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Andrew Gallagher

Research Interests

  • Computer vision
  • Social Media
  • Machine Learning
  • Images of People


Selected Research Projects

What's in a Name: First Names as Facial Attributes
The idea is to guess what first name a person might have, just by looking at his/her face. To do this, we built classifiers that try to distinguish between 100 different common first names (about half for each gender). Then, when a new face is encountered, the classifiers indicate the likelihood that the person has a given first name. The underlying idea is that first names are not given to babies at random, but are influenced by many factors (e.g., gender, current popular names, ethnicity, socio-economic status) that are also correlated somewhat with facial appearance.

Jigsaw Puzzles with Pieces of Unknown Orientation
This paper decsribes advances for computationally solving jigsaw puzzles. Pieces from multiple puzzles can be mixed together, and the algorithm can still solve the puzzles.

Jointly Estimating Demographics and Height with a Calibrated Camera
In this paper, we propose that measuring people and estimating demographics are problems that should be solved jointly. We use anthropometric statistics (i.e. statistics on measurements of the human body) with a calibrated camera to provide accurate height measurements and infer gender and age too.

Understanding Images of Groups of People
One common image is the "Group Shot" where several family members or friends appear together in an image. In this paper, we study the spatial juxtaposition of faces in an image. We introduce features that encapsulate the structure of the group. These features provide useful context for demographic recognition, find images of groups eating, and even locate the horizon!

Estimating Age, Gender, and Identity using First Name Priors
People have an amazing ability to interpret still images of people. We innately put our lifetime of experience in social situations to use for interpreting images. We want to give computer vision algorithms this same social context. In this paper, we merge demographic data related to first names in the United States with gender and age classifiers to identify people in images based on their names alone.  

Clothing Cosegmentation for Recognizing People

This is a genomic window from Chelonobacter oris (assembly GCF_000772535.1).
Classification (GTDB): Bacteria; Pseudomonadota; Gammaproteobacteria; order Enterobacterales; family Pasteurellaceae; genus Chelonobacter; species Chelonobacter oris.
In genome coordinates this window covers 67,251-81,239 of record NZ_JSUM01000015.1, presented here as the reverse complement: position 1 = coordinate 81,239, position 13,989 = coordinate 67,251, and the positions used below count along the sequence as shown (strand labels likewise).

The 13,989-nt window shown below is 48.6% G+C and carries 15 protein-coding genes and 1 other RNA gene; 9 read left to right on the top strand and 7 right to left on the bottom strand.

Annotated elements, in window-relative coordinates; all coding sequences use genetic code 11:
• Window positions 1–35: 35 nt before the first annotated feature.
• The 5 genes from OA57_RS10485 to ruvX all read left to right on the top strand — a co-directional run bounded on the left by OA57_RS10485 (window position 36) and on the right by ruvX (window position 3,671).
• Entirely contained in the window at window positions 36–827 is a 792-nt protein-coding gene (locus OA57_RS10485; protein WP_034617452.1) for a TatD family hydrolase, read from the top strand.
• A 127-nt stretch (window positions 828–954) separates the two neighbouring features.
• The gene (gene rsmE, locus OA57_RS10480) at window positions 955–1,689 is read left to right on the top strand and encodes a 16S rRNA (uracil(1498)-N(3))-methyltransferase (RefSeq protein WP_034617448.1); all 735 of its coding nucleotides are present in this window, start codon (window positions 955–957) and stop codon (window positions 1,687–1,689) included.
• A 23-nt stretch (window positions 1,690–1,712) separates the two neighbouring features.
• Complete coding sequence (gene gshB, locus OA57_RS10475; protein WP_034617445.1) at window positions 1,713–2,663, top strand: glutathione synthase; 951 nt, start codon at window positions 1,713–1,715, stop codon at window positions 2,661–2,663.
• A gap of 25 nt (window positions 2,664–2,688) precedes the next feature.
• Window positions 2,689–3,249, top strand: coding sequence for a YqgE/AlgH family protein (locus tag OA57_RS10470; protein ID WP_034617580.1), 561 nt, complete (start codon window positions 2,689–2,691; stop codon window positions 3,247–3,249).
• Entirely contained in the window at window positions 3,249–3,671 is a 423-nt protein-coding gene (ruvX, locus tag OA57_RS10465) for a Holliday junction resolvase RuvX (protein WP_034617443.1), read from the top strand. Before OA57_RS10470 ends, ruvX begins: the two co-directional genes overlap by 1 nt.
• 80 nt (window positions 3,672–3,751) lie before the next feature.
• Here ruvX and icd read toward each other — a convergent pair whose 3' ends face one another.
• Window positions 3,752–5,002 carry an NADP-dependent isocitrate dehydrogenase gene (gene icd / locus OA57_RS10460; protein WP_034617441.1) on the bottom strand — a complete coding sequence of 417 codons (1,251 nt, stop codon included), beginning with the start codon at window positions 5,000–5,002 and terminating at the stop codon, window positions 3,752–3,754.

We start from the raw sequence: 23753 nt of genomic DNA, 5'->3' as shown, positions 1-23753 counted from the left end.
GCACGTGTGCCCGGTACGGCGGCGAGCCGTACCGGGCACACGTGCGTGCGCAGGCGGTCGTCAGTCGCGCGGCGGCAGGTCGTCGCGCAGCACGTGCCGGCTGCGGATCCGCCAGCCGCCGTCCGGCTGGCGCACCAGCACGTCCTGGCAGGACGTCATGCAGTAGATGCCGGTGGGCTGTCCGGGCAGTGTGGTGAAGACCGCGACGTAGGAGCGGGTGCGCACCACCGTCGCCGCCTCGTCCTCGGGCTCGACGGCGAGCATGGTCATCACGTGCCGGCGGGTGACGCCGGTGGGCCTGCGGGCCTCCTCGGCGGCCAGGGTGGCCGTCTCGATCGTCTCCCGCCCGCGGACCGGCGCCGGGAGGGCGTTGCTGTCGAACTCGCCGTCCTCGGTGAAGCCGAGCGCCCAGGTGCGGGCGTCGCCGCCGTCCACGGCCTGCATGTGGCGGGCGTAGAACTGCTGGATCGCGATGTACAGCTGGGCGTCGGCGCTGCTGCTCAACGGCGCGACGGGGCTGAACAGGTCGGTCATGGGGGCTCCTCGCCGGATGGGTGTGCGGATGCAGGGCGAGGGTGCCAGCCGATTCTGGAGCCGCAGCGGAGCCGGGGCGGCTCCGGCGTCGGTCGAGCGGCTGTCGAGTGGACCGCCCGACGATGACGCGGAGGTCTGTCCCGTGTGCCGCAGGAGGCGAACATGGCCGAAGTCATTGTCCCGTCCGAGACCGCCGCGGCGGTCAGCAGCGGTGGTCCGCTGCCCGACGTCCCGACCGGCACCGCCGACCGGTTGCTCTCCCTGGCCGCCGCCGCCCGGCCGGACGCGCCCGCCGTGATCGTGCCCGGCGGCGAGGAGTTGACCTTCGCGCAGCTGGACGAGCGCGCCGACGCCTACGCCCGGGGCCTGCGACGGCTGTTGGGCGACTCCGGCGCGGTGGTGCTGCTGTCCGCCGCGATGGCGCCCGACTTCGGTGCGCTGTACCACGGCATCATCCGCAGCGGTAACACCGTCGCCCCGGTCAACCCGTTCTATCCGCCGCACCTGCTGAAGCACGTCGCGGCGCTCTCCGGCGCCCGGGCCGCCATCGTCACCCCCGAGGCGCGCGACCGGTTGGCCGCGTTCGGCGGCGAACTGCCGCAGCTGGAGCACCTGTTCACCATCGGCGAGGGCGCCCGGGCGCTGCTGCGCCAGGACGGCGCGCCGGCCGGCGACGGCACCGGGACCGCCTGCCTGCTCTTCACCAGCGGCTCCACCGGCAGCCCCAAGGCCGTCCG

Consumer photographers usually capture multiple images during a single event. Because people's clothing does not generally change during an event, clothing can help identify people (sometimes more reliably than faces!) The challenge is to achieve accurate clothing segmentation. In this paper we explore the relationship between clothing segmentation and person recognition. Also, we introduce the Gallagher Collection Person Dataset for other researchers to use.  

Image Authentication by Detecting Traces of Demosaicing
How can we distinguish real images (from a camera) from fakes (either computer-generated or constructed by compositing parts of other images)? Images from a digital camera contain traces of demosaicing (the process used to construct a full-color image from an image sensor with a color filter array). We demonstrate an elegant approach for locally detecting demosaicing. We show the best yet performance at distinguishing real photographs from computer graphics on an established test set. And we show accurate localization of forged image regions in tampered images.

Decision Making in NFL Football
One of my interests is in probabilistic decision-making in sports. In NFL football, coaches have some hard decisions to make. For example, on a fourth down, should the team go for it, punt the ball, or attempt a field goal. Here, I analyze a dataset of 430,022 plays to answer that question. Basically, coaches are too conservative with their decisions, costing real points that they could have had. Note this is a draft version.

MathTime: A Free Arithmetic Game for Windows
I made a game for practicing math problems where a photo is hidden by a set of math problems. Each time a problem is solved, it reveals a part of the photo.